1 head lacinato kale
10-12 brussels sprouts
2 tablespoons toasted pine nuts
handful of dried cranberries
2-inch cube of parmesan, grated

1 small garlic clove, minced
1 lemon, juiced
1 tablespoon red wine vinegar
2 teaspoons dijon mustard
1/2 teaspoon sugar
olive oil
salt and pepper

Wash, de-spine, and shred the kale and place in a large bowl. Trim the brussels sprouts, halve them, then shave them (cut thinly) and add them to the same bowl. Top with pine nuts, cranberries, and parmesan.

Mix together the garlic, lemon juice, vinegar, mustard, and sugar in a jar. Add olive oil until its about equal parts above mixture and olive oil. Add salt and pepper, shake vigorously and taste for seasonings. Pour the dressing on the salad, mix well, and serve.

Saturday, March 4, 2017

Butterscotch Browned Butter Oatmeal Cookies

These are my new favorite cookie. They are sweet and salty and the browned butter gives them a nice nuttiness. Crowd pleaser. Adapted slightly from Two Peas and Their Pod. Makes ~12-15 cookies.

1 stick unsalted butter
1/2 cup brown sugar (packed)
1/4 cup granulated sugar
1 egg
1 teaspoon vanilla extract
3/4 cup flour
1/2 teaspoon baking soda
1/2 teaspoon salt (plus more for sprinkling)
1 teaspoon ground cinnamon
1 1/2 cups old fashioned oats
3/4 cup (heaping) butterscotch chips

First, brown the butter in a medium shallow pan over medium-low heat, continually stirring/scraping the bottom of the pan with a spatula. The butter will melt, then bubble and foam, then settle down and you'll notice brown bits beginning to come from the bottom of the pan and the butter will smell nutty and be amber colored. Remove from heat and pour into a small bowl to cool for about 20 minutes.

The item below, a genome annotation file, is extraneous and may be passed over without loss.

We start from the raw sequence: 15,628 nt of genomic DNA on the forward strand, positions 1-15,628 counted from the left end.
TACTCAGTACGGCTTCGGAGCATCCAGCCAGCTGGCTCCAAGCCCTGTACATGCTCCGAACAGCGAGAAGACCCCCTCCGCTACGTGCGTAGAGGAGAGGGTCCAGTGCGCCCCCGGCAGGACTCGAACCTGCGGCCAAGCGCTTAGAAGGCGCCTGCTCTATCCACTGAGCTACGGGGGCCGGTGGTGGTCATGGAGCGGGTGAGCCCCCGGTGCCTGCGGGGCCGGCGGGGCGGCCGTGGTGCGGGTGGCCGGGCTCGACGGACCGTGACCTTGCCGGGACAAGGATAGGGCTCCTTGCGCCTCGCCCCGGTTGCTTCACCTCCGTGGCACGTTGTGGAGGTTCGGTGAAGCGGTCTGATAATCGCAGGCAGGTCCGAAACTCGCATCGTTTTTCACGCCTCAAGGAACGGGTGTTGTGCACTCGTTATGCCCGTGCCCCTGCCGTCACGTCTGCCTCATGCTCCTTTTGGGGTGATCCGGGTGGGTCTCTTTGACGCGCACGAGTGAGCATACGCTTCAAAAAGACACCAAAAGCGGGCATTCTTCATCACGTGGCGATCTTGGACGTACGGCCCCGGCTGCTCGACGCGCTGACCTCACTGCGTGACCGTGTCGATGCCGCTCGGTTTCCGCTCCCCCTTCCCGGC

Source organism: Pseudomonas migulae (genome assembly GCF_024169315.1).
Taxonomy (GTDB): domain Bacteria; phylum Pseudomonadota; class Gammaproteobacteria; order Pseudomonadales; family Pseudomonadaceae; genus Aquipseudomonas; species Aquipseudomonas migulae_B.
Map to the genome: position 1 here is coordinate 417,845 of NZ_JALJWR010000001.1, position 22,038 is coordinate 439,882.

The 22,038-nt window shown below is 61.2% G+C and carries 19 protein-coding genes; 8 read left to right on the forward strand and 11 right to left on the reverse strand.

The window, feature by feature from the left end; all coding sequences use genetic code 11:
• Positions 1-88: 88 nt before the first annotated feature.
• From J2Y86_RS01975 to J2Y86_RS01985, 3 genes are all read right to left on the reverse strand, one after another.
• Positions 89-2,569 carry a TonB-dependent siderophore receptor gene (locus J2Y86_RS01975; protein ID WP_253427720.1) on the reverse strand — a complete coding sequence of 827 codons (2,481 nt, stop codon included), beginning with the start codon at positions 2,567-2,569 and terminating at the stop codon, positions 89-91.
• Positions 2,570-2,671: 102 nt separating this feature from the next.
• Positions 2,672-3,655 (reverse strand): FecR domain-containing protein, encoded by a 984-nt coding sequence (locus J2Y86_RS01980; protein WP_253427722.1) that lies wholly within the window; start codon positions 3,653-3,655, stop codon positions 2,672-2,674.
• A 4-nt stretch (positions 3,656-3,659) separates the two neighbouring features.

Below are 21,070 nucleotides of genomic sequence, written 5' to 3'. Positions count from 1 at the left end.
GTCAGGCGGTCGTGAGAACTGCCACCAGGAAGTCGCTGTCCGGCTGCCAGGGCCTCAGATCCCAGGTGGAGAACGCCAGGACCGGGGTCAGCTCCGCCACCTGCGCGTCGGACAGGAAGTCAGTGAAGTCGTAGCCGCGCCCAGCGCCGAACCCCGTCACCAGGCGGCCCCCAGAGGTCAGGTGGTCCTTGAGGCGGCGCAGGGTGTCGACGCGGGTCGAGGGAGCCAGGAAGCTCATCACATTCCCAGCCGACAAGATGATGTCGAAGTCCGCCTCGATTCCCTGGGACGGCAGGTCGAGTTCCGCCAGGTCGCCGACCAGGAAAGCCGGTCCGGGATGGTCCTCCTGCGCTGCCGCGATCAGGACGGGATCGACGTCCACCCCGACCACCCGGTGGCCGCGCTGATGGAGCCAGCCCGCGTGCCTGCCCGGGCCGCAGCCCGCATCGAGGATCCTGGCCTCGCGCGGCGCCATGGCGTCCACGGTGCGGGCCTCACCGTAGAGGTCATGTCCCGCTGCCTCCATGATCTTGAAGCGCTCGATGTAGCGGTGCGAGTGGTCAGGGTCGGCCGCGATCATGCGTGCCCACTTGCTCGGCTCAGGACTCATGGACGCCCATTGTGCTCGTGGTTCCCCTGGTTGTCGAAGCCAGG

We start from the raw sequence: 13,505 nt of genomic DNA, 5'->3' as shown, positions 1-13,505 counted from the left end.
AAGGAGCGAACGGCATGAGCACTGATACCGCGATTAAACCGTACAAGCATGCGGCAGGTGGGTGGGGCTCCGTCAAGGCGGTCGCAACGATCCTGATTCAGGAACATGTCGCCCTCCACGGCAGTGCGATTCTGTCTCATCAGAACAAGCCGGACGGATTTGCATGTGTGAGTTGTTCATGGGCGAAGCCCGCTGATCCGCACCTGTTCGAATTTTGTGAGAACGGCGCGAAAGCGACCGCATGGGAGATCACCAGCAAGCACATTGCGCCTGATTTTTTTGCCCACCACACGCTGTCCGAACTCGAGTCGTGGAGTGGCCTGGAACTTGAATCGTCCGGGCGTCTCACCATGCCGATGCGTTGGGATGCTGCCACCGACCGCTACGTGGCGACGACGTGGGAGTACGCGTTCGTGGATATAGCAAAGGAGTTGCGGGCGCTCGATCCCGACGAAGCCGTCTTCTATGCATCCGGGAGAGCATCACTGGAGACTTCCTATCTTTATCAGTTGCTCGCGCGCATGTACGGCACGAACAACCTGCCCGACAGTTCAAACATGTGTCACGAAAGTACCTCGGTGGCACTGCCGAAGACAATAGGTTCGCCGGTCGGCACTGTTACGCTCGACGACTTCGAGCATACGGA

Meanwhile, preheat the oven to 350 degrees F and line a baking sheet with parchment paper.

Whisk together the flour, baking soda, salt, and cinnamon in a small bowl and set side.

When ready, add both sugars and the browned butter to an electric mixer and beat together on medium speed for 3-4 minutes. Add the egg and vanilla and beat for another minute. On low speed add the flour mixture and beat just until combined. Add the oats and butterscotch chips and stir into the dough with a spoon.

Roll dough into heaping tablespoon-sized balls and slightly flatten in your palm before placing on cookie sheet. Sprinkle with a bit of sea salt and bake for 8-9 minutes. Remove from oven and let cool on a wire rack. Serve and enjoy.

Saturday, January 28, 2017

Grandma's Vegetable Soup

My friend Sarah and I have been buddies for decades, growing up together in North Carolina, and both ending up in New York City years later. She recently left New York and moved to San Francisco to start a new adventure, get re-inspired, and make more art (check out her stuff here!). I miss her.